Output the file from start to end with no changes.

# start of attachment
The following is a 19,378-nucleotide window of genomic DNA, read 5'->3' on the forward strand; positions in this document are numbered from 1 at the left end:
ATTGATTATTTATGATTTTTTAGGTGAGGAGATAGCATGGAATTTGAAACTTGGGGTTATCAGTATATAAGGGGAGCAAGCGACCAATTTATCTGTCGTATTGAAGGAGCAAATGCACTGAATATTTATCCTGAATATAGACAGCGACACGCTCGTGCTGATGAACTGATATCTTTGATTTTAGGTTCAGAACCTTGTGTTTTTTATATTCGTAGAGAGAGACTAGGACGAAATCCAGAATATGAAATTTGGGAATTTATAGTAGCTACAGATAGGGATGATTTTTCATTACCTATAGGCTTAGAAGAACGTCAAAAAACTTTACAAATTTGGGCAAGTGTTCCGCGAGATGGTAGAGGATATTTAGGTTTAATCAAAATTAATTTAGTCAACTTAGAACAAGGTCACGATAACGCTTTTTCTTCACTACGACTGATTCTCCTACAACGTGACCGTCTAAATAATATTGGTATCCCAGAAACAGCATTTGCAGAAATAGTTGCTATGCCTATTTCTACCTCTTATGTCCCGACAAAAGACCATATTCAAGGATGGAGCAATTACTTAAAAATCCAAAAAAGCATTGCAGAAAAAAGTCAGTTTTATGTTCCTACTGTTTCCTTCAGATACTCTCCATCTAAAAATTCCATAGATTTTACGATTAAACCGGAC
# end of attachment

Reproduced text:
The following is a 19,378-nucleotide window of genomic DNA, read 5'->3' on the forward strand; positions in this document are numbered from 1 at the left end:
ATTGATTATTTATGATTTTTTAGGTGAGGAGATAGCATGGAATTTGAAACTTGGGGTTATCAGTATATAAGGGGAGCAAGCGACCAATTTATCTGTCGTATTGAAGGAGCAAATGCACTGAATATTTATCCTGAATATAGACAGCGACACGCTCGTGCTGATGAACTGATATCTTTGATTTTAGGTTCAGAACCTTGTGTTTTTTATATTCGTAGAGAGAGACTAGGACGAAATCCAGAATATGAAATTTGGGAATTTATAGTAGCTACAGATAGGGATGATTTTTCATTACCTATAGGCTTAGAAGAACGTCAAAAAACTTTACAAATTTGGGCAAGTGTTCCGCGAGATGGTAGAGGATATTTAGGTTTAATCAAAATTAATTTAGTCAACTTAGAACAAGGTCACGATAACGCTTTTTCTTCACTACGACTGATTCTCCTACAACGTGACCGTCTAAATAATATTGGTATCCCAGAAACAGCATTTGCAGAAATAGTTGCTATGCCTATTTCTACCTCTTATGTCCCGACAAAAGACCATATTCAAGGATGGAGCAATTACTTAAAAATCCAAAAAAGCATTGCAGAAAAAAGTCAGTTTTATGTTCCTACTGTTTCCTTCAGATACTCTCCATCTAAAAATTCCATAGATTTTACGATTAAACCGGAC